For a long time, I've wanted to visit the territory of the Maiden's Tower in Istanbul, but it didn't work out: the landmark was closed for reconstruction for an extended period. Later, even after the complex opened for tourists, it was still challenging to get in due to long queues. Choosing one of the gloomy weekdays, I finally decided to try my luck and had the opportunity to see this unique structure from the inside. I'm sharing its photos with you.
How to get to the complex territory
The tower is located near the Uskudar pier on the Asian side of the city. You can reach here by ferry or metro. The journey from the stops to the ferry to the tower will take about ten minutes.
The cost of visiting in the summer of 2023 was 600 liras. This included 550 liras for the sightseeing plus 50 liras for the ferry. Interestingly, these 50 liras are charged even for museum card holders.
According to the museum's official website, ferries also depart to the tower from Istanbul's Galataport.
A bit of history
The history of the Maiden's Tower dates back to ancient times. In the 4th century BCE, a small fort with a customs point appeared at its location. Taxes were collected here from transportation traveling between the Marble and Black Seas.
In the 12th century, a tower was built on the island. To control the passage of ships through the Bosphorus, a chain was stretched from here to the European part of the city, following the waterway. A similar defensive object, by the way, also blocked the Golden Horn.
After the fall of Constantinople, the structure on the island was rebuilt. During solemn ceremonies, holidays, and sultan coronations, cannons were fired from here. During one of the celebrations, the tower was nearly destroyed by fire, but it was soon reconstructed.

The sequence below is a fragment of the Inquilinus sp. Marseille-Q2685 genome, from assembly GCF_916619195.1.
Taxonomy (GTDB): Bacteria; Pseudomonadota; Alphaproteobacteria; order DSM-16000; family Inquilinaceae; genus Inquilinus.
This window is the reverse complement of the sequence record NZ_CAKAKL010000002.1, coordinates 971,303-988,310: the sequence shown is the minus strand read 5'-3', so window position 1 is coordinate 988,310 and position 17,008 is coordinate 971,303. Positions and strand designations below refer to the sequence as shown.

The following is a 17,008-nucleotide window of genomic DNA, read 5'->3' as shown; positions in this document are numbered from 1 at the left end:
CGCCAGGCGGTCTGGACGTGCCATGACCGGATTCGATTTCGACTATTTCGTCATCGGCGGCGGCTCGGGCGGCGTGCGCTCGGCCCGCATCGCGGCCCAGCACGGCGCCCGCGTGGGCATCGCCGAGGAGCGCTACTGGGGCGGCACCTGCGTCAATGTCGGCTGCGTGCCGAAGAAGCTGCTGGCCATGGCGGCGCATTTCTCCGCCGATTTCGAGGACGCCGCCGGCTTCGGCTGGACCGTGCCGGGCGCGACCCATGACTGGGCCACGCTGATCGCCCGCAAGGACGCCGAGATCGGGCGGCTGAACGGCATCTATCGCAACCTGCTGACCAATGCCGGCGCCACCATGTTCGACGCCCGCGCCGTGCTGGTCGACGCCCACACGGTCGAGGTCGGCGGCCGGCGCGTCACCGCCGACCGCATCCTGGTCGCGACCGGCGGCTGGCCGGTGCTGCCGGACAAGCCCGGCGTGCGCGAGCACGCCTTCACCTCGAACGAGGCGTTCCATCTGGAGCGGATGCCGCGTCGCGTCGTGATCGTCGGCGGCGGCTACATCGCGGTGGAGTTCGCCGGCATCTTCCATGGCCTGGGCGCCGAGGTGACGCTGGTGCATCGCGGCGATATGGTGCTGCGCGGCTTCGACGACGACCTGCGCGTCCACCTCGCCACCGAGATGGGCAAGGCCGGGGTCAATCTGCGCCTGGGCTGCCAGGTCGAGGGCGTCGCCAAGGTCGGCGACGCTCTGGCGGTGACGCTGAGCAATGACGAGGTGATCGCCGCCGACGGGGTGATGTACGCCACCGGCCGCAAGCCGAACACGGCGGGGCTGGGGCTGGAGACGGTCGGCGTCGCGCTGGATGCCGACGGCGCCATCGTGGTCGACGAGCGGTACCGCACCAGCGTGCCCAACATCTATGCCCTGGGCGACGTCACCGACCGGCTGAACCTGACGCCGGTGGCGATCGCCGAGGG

From the beginning of the 19th century, the tower acquired its modern outline. At this time, it began to be used as a lighthouse. It's worth noting that the construction served various functions at different periods. For instance, during a plague epidemic in the 1830s, a quarantine hospital was set up here. In the past century, a radar station operated on the landmark's territory.
The Maiden's Tower is known to many tourists due to widespread legends associated with its history. The most famous one suggests that a ruler of these lands was once predicted that his daughter would die from a snakebite. To protect his child, he confined the girl to the tower on the island. Despite all efforts, the unfortunate girl still died from a snakebite: the venomous creature hid in a basket of fruit handed to the girl by her own father.
There are other fantastic stories related to the tower. Some also involve sultan's daughters locked here, while others tell of a young man who leaped into the water from here for love. There are even stranger narratives in which the Maiden's and Galata Towers fall in love with each other, with the latter dedicating letters and poems to its beloved.
Today, a small exhibition operates on the island. Visitors can climb to the upper levels of the structure, take photos of beautiful Istanbul, or simply relax in the café located on the building's ground floor.
As a farewell, I'll leave a link to my story about the aforementioned Galata Tower, which is also one of the most recognizable symbols of this ancient city.
Have a nice trip!